NASHVILLE, Tenn. – Hoisting the Stanley Cup over one’s head is not a wish reserved solely for the many NHL-dreaming youngsters north of the border from Nova Scotia to Manitoba to British Columbia. Nor are they only for those on ice surfaces from Massachusetts to Michigan to Minnesota.
It is a dream that kids throughout North America share. And it goes beyond our borders. Growing up outside Stockholm, Rickard Rakell long had the thought of one day having possession of the Cup in his mind. Still does.
“It’s definitely something special,” said Rakell, the Ducks’ sharp-shooting goal-scorer. “It feels like every summer, you know somebody that’s going to bring the Cup home and have a big party. It’s a big deal in Sweden. I’m getting more jealous for every time you don’t bring it home.”
The Stanley Cup sure does matter to the many, such as Rakell, who have found their way from the Scandinavian nation of 9.8 million into the National Hockey League. In the Western Conference finals, the Ducks and Nashville Predators each have integral players who are an example of the continual growth and impact of Swedish hockey.
Rakell led all Swedish-born players in the 2016-17 regular season with 33 goals and he’s joined on the Ducks by top two-way winger Jakob Silfverberg and shutdown defenseman Hampus Lindholm. Silfverberg is tied with Pittsburgh’s Jake Guentzel for the playoff lead with nine goals. Lindholm is an all-situation player logging more than 22 minutes a night.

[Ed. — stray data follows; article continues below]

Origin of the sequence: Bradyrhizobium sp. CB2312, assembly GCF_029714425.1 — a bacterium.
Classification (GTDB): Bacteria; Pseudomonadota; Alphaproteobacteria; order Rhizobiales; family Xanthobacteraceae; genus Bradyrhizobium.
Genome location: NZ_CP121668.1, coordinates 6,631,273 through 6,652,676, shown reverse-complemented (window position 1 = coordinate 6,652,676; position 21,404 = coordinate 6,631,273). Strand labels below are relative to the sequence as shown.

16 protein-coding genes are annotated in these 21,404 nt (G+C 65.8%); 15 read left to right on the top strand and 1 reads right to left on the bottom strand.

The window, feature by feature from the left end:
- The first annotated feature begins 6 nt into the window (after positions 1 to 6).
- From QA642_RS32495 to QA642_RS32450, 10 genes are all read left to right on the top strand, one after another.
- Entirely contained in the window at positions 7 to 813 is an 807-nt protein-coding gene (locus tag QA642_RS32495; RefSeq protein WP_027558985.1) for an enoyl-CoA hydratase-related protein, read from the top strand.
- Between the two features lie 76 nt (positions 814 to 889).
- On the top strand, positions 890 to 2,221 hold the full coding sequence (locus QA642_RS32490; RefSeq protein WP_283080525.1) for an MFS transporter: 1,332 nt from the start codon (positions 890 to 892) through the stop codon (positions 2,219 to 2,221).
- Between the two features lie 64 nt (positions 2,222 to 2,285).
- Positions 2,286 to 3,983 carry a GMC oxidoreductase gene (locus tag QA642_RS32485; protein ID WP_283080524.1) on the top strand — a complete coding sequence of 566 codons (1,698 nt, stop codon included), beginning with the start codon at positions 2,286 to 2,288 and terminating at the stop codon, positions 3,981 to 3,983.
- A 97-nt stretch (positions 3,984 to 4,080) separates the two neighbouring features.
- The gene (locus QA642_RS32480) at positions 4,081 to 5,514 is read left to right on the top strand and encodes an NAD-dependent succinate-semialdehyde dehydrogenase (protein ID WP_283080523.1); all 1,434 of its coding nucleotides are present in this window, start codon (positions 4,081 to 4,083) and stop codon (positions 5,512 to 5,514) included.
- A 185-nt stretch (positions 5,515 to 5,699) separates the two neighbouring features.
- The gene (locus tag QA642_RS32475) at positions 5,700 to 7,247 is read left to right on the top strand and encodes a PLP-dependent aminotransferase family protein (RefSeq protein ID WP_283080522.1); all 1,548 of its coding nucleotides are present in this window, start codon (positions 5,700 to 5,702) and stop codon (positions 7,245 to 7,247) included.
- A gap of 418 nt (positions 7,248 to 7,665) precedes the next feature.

The Predators have five Swedes in their lineup – Filip Forsberg, Viktor Arvidsson, Mattias Ekholm, Calle Jarnkrok, Pontus Aberg – and the first three are among their most critical. Forsberg and Arvidsson led Nashville with 31 goals this season while Ekholm is a top-four defender on one of the NHL’s best units.
The Ducks have incorporated more Swedish players into their system in recent years, with high-round draft picks Jacob Larsson and Marcus Pettersson among their top…